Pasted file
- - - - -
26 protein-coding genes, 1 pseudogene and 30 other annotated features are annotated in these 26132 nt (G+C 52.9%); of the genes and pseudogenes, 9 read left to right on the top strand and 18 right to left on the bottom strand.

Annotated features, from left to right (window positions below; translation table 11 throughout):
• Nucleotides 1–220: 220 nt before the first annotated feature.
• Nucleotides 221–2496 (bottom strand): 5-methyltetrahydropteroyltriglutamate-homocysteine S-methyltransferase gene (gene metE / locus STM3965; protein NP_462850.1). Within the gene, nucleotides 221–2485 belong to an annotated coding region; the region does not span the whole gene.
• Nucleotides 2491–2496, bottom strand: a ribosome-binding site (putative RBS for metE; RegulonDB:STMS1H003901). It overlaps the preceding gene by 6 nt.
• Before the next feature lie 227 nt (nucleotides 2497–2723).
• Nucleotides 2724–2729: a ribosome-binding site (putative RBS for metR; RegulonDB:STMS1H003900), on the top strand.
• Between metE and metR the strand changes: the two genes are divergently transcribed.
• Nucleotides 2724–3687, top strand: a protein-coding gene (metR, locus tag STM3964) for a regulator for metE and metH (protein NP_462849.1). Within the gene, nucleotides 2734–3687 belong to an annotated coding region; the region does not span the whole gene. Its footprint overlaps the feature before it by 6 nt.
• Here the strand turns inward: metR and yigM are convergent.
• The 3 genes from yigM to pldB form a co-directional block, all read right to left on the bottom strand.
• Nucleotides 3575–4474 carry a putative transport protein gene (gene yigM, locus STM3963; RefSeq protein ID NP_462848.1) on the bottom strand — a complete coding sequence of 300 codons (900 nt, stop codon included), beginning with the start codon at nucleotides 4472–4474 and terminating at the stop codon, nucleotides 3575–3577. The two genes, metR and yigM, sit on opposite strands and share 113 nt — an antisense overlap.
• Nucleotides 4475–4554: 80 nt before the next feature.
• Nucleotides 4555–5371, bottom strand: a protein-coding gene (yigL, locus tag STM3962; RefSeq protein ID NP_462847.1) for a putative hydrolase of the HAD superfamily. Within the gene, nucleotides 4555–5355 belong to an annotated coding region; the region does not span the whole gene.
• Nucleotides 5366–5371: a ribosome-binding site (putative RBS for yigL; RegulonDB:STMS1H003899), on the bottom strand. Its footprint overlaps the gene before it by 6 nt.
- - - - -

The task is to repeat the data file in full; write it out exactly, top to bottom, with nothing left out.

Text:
26 protein-coding genes, 1 pseudogene and 30 other annotated features are annotated in these 26132 nt (G+C 52.9%); of the genes and pseudogenes, 9 read left to right on the top strand and 18 right to left on the bottom strand.

Annotated features, from left to right (window positions below; translation table 11 throughout):
• Nucleotides 1–220: 220 nt before the first annotated feature.
• Nucleotides 221–2496 (bottom strand): 5-methyltetrahydropteroyltriglutamate-homocysteine S-methyltransferase gene (gene metE / locus STM3965; protein NP_462850.1). Within the gene, nucleotides 221–2485 belong to an annotated coding region; the region does not span the whole gene.
• Nucleotides 2491–2496, bottom strand: a ribosome-binding site (putative RBS for metE; RegulonDB:STMS1H003901). It overlaps the preceding gene by 6 nt.
• Before the next feature lie 227 nt (nucleotides 2497–2723).
• Nucleotides 2724–2729: a ribosome-binding site (putative RBS for metR; RegulonDB:STMS1H003900), on the top strand.
• Between metE and metR the strand changes: the two genes are divergently transcribed.
• Nucleotides 2724–3687, top strand: a protein-coding gene (metR, locus tag STM3964) for a regulator for metE and metH (protein NP_462849.1). Within the gene, nucleotides 2734–3687 belong to an annotated coding region; the region does not span the whole gene. Its footprint overlaps the feature before it by 6 nt.
• Here the strand turns inward: metR and yigM are convergent.
• The 3 genes from yigM to pldB form a co-directional block, all read right to left on the bottom strand.
• Nucleotides 3575–4474 carry a putative transport protein gene (gene yigM, locus STM3963; RefSeq protein ID NP_462848.1) on the bottom strand — a complete coding sequence of 300 codons (900 nt, stop codon included), beginning with the start codon at nucleotides 4472–4474 and terminating at the stop codon, nucleotides 3575–3577. The two genes, metR and yigM, sit on opposite strands and share 113 nt — an antisense overlap.
• Nucleotides 4475–4554: 80 nt before the next feature.
• Nucleotides 4555–5371, bottom strand: a protein-coding gene (yigL, locus tag STM3962; RefSeq protein ID NP_462847.1) for a putative hydrolase of the HAD superfamily. Within the gene, nucleotides 4555–5355 belong to an annotated coding region; the region does not span the whole gene.
• Nucleotides 5366–5371: a ribosome-binding site (putative RBS for yigL; RegulonDB:STMS1H003899), on the bottom strand. Its footprint overlaps the gene before it by 6 nt.